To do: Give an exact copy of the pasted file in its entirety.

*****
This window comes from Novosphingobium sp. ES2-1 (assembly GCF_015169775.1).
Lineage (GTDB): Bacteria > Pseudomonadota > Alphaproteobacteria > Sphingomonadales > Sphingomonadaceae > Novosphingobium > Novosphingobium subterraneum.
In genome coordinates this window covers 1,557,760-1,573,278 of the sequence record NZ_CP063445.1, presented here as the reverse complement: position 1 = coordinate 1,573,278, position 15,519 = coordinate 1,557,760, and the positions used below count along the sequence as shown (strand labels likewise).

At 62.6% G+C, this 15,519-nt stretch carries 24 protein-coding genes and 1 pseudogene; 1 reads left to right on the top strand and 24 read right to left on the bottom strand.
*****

This window comes from Novosphingobium sp. ES2-1 (assembly GCF_015169775.1).
Lineage (GTDB): Bacteria > Pseudomonadota > Alphaproteobacteria > Sphingomonadales > Sphingomonadaceae > Novosphingobium > Novosphingobium subterraneum.
In genome coordinates this window covers 1,557,760-1,573,278 of the sequence record NZ_CP063445.1, presented here as the reverse complement: position 1 = coordinate 1,573,278, position 15,519 = coordinate 1,557,760, and the positions used below count along the sequence as shown (strand labels likewise).

At 62.6% G+C, this 15,519-nt stretch carries 24 protein-coding genes and 1 pseudogene; 1 reads left to right on the top strand and 24 read right to left on the bottom strand.